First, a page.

GREEN BAY, Wis. — The Seattle Seahawks’ eight-game winning streak during preseason play remains intact.
But the confidence of the starting offense may have eroded in the team’s 17-10 victory over Green Bay Friday night in front of a record crowd of 74,030 onlookers at Lambeau Field.
Quarterback Russell Wilson scuffled in his dress rehearsal for the regular season, finishing 11-for-17 for 126 yards, no touchdowns and two interceptions.
Wilson’s first interception was tipped by Green Bay linebacker Nick Perry. The deflection bounced off linebacker Robert Francois’ hands, and was corralled by cornerback Casey Hayward.
On his second pick, Wilson tried to force a ball into double coverage down the middle of the field on a pass intended for Doug Baldwin, but picked off by safety Jerron McMillian.
“The good thing is we won the game,” Wilson said. “The disappointing part is the turnovers, and I can’t ever do that. I think that’s my main focus. It’s my fault, so I’ve got to fix those things.”
While Wilson shouldered the blame, he was running for his life most of the evening. Green Bay brought constant pressure defensively, sacking Wilson three times. Wilson finished with a 47.3 passer rating.
Head-scratching penalties once again plagued Seattle. In all, the Seahawks finished with 14 accepted penalties for 182 yards. Seattle now has 34 penalties that have been accepted by its opponents through three games this preseason, an average of just over 11 a contest.
“We’re over-trying,” Seahawks head coach Pete Carroll said, when asked to explain his team’s penalty issues.
“We’re trying too hard to make plays. That’s the situation, whether it’s the late hit, or whether it’s trying to reach out and grab a guy so he doesn’t tackle our returner. We’re trying too hard. And we have to trust that we’re okay doing the regular techniques.”
Offensive guard J.R. Sweezy was one of the team’s main offenders. Named the starting right guard after the Seahawks traded John Moffitt to Denver this week, Sweezy totaled three penalties on the first two series of the game — two holding calls and a personal foul penalty — and was replaced for a play by second-year pro Rishaw Johnson while he received an earful from Carroll on the sideline.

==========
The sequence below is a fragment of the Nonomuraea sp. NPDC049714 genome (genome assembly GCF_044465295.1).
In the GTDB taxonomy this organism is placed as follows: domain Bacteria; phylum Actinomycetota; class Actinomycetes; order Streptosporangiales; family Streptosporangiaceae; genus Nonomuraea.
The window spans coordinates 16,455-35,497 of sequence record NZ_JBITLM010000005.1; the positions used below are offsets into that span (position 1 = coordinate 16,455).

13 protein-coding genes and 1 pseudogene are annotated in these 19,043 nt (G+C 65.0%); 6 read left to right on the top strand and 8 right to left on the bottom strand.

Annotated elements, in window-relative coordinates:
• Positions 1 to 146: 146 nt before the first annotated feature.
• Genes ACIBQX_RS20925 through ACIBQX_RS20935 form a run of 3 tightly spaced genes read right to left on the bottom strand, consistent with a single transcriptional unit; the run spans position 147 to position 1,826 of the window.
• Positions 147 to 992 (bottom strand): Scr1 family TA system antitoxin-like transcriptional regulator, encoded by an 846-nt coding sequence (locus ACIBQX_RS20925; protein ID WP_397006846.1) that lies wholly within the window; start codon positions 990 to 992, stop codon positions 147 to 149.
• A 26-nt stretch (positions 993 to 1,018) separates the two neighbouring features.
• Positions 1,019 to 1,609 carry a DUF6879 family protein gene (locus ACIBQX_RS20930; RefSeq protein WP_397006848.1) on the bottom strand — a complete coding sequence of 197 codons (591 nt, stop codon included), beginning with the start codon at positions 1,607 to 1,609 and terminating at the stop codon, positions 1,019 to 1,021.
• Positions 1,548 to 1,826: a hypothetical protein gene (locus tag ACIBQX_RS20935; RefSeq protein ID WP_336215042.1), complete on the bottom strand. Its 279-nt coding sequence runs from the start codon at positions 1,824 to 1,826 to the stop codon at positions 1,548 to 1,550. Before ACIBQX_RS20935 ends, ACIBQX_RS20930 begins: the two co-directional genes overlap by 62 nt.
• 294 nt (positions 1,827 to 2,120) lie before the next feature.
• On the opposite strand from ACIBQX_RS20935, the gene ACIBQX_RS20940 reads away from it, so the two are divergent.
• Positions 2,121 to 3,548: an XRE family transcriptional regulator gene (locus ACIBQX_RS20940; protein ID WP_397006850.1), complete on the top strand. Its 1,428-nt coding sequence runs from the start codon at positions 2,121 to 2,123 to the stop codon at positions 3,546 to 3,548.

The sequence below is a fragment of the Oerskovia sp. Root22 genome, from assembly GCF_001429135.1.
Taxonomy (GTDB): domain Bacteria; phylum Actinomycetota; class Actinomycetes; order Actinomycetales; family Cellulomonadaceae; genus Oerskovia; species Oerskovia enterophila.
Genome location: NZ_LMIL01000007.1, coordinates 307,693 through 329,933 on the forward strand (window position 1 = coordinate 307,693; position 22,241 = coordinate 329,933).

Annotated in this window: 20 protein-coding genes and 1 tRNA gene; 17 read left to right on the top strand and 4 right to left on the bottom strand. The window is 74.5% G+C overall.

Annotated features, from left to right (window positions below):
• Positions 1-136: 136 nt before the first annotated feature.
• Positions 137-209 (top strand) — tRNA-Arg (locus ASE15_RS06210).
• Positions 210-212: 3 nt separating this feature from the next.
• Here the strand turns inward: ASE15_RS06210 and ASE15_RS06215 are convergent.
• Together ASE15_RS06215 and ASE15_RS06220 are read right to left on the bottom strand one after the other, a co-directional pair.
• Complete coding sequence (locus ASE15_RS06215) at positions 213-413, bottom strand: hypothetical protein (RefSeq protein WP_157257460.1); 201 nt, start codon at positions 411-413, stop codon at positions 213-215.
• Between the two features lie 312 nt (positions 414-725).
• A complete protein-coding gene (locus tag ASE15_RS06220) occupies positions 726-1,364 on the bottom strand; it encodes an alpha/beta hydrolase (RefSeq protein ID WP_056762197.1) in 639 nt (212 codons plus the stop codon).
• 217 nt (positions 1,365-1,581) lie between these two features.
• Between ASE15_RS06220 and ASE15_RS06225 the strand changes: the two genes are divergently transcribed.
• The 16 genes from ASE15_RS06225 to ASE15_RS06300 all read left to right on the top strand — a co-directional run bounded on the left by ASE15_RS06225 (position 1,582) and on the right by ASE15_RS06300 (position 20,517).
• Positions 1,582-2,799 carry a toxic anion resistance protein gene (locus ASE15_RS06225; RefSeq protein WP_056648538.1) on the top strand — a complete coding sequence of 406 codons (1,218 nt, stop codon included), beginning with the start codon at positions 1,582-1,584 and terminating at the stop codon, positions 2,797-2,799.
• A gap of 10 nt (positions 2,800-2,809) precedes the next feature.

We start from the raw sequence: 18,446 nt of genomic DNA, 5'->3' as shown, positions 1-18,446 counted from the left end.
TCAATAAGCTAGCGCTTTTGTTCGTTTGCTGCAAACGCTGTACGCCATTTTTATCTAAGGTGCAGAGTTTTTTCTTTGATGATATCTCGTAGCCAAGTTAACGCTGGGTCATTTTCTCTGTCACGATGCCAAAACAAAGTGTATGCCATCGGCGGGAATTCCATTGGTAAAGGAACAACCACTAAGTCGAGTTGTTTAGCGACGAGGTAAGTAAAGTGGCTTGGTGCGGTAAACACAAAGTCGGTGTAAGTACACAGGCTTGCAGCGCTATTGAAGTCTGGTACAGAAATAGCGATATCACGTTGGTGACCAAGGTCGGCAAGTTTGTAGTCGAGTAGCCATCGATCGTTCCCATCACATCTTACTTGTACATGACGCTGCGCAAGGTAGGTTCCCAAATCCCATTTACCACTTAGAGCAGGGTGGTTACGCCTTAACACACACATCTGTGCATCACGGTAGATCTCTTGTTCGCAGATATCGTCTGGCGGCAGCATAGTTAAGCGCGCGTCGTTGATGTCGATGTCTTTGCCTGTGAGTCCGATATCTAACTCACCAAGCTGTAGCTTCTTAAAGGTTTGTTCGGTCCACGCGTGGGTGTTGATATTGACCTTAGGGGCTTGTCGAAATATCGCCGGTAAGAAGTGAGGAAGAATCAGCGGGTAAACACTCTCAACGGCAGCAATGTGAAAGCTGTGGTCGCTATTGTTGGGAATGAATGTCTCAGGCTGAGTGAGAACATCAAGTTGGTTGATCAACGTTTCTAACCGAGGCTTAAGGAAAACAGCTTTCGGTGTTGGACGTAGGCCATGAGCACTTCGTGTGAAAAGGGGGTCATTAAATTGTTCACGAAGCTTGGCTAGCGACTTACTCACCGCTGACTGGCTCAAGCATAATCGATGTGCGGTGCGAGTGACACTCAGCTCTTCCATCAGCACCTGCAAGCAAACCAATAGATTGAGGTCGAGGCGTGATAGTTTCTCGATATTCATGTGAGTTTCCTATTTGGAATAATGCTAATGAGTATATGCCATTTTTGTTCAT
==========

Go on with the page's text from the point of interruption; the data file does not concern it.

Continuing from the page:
“I just wanted to let him know how serious it is when one guy makes a penalty,” Carroll said. “It’s not okay. And I just wanted to make sure, and get him right then. And he would have been pulled out in a regular-season game in the same fashion.”
The Seahawks looked good on the opening drive, marching 71 yards on 12 plays. However, Seattle had to settle for a 27-yard, Steven Hauschka field goal after Clay Matthews sacked Wilson on second-and-goal from Green Bay’s 9-yard line.
Wilson finished 5-for-5 for 67 yards on the opening drive.
The Packers answered on the ensuing drive, with Aaron Rodgers moving his team 52 yards on 11 plays, capped by Mason Crosby’s 38-yard field goal.
The Seahawks took the lead midway though the third quarter on another impressive run by rookie Christine Michael, who burst through a big hole up the middle, cutting up the right sideline for a 43-yard score. Michael finished with 97 yards on 11 carries.
The Packers tied the score at 10-all with an 11-play, 80-yard drive directed by backup quarterback Vince Young, who hit University of Washington product Jonathan Amosa for a 1-yard touchdown pass with 3:41 to play in the third quarter.
Seattle took the lead for good in the fourth quarter on receiver Stephen Williams’ third touchdown of the preseason, a 42-yard reception from quarterback Brady Quinn.
Seattle’s defense played well, holding the Packers to 75 rushing yards on 23 carries, for a 3.3 per carry average. Young led Green Bay with 39 rushing yards.
“They really had a hard time running the football inside,” Carroll said. “I thought our guys played great. Their running game came on the two breakouts on the quarterback runs. Other than that they really didn’t do too much.”
Carroll also got two impact players back on Seattle’s already-talented defense — outside linebacker Bruce Irvin and defensive tackle Tony McDaniel.
Irvin had been sidelined most of training camp with a groin injury, but managed to talk his way into an exhibition game for the first time this season after a good workout before the game. Irvin played in seven plays, finishing with a tackle for a 5-yard loss.
McDaniel had been penciled in as Seattle’s starting defensive tackle next to Brandon Mebane to begin training camp. But a groin injury forced him to miss the first two games. Against Green Bay, McDaniel finished with two tackles, along with a pass deflection.
“We really pushed the pocket so the quarterbacks didn’t have any room to throw,” McDaniel said. “We kind of got them out of the pocket, which made them uncomfortable, so I think that was a plus.”